For assistant city attorney Robert Moses, no two days are ever the same. From drinking water to storm water conservation, Moses supports the City of Atlanta Department of Watershed Management in developing ordinances and policies to help improve the city’s infrastructure. He also provides legal advice to the Atlanta City Council.
This is familiar territory for Moses, who practiced zoning, land use and environmental law for 12 years in his native Australia before moving to the U.S. He won a green card in a lottery after meeting his now husband, an American citizen who was working in IT in Australia. Once they resettled in Atlanta, Moses felt the urge to get back into law. The LL.M. program at Georgia State Law provided the perfect opportunity to make that happen.
“The classes are taught by the same professors who teach in the J.D. program, so I felt confident that I would get a good education,” said Moses. “I wanted to find a program that was cost effective, had a high bar passage rate and a good location. Georgia State stood out.”
The LL.M. program offers a bar track where attorneys licensed in other countries can take courses that prepare them to take the bar in Georgia. Moses says he knew he made the right decision when he took Civil Procedure with professor emeritus and former director of the LL.M. program, Roy Sobelson. He says that Sobelson’s real world examples, drawn from his experience as managing attorney at the Brunswick office of Georgia Legal Services, enlivened the lessons.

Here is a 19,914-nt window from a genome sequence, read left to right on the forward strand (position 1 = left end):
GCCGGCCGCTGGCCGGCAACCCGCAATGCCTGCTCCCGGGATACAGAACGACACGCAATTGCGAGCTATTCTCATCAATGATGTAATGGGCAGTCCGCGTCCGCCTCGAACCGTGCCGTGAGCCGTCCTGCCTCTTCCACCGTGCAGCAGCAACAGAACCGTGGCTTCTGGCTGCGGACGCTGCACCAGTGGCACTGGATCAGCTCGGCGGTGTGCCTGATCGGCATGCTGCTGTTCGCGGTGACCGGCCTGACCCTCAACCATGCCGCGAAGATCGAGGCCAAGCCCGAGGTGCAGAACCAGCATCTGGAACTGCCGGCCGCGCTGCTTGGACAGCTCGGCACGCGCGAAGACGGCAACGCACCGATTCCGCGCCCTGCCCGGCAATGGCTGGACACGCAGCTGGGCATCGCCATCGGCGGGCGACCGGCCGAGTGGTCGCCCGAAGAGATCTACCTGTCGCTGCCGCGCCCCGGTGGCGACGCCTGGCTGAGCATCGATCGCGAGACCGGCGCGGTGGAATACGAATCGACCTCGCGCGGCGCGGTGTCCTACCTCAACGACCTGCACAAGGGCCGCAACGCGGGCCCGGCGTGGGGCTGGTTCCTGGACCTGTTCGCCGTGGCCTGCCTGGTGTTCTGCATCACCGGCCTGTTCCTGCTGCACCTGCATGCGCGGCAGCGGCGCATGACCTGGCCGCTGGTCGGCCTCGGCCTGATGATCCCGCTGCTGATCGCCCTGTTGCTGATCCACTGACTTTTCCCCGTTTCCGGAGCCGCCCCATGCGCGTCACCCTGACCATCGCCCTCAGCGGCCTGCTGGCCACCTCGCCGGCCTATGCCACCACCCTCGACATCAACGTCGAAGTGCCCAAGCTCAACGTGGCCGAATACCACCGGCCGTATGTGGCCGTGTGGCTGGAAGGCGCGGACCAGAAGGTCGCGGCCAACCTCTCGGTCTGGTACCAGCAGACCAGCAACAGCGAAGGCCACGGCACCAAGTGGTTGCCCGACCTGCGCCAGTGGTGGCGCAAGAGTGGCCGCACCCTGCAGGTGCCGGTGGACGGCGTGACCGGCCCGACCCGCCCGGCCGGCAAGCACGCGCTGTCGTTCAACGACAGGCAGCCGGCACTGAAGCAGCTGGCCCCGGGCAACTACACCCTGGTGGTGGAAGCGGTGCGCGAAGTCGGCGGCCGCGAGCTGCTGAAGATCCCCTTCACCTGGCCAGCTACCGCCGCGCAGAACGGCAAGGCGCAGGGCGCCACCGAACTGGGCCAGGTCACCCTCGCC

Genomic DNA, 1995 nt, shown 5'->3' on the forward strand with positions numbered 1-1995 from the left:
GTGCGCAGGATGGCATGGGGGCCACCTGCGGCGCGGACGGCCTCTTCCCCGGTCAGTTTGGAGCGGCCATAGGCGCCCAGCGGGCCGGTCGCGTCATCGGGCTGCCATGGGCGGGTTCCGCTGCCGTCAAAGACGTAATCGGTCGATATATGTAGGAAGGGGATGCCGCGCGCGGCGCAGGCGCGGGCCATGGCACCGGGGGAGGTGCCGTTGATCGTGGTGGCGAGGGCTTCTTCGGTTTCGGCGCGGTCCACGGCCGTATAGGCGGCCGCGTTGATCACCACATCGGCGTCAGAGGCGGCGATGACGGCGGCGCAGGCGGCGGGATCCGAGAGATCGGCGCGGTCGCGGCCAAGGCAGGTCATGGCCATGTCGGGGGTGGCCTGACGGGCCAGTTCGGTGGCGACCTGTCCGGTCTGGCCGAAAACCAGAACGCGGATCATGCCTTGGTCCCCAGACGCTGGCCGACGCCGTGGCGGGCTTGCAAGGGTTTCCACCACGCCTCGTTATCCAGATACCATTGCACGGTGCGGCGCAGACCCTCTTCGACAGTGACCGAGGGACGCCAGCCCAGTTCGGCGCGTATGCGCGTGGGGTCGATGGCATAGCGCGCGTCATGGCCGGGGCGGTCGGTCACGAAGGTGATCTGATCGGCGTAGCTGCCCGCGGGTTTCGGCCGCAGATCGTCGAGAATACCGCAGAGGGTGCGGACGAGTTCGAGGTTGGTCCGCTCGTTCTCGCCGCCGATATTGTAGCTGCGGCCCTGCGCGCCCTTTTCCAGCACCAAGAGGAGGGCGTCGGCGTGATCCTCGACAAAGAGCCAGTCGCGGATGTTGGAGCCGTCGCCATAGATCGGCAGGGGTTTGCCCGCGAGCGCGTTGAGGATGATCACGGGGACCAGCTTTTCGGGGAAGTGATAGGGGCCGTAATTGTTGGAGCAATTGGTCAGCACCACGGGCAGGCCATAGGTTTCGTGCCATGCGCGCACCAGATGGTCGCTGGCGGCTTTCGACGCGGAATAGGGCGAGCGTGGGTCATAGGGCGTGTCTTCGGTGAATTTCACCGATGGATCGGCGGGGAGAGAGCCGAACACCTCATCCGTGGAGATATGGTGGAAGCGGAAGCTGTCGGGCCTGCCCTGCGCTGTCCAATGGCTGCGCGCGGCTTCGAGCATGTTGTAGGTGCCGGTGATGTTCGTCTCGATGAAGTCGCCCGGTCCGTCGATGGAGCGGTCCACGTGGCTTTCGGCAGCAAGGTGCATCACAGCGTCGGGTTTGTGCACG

Moses passed the bar in fall 2017. He made a point of continuing to attend College of Law events in order to network and he connected with the college’s Center for Professional Development & Career Services. He says that they helped him develop a job search strategy and stuck by him throughout the year that he spent looking for a job.
His advice to future LL.M. students, “Be persistent and have a plan of where you think you want to work and what areas of law you’re interested in. Put yourself out there. Go to events and meet people. One introduction can do wonders, because you never know down the track who you might have a matter with or against.”
He has continued his education by auditing the land use law class. This semester, he also gave a guest lecture on water law in Dean Rowberry’s Natural Resources Law class. He notes that Atlanta ranks among the best cities in the country for clean drinking water.
“People are willing to go out of their way to help you here,” said Moses. “All of my professors had an open-door policy. The collegial atmosphere is a great environment to learn in.”
Written by Kelundra Smith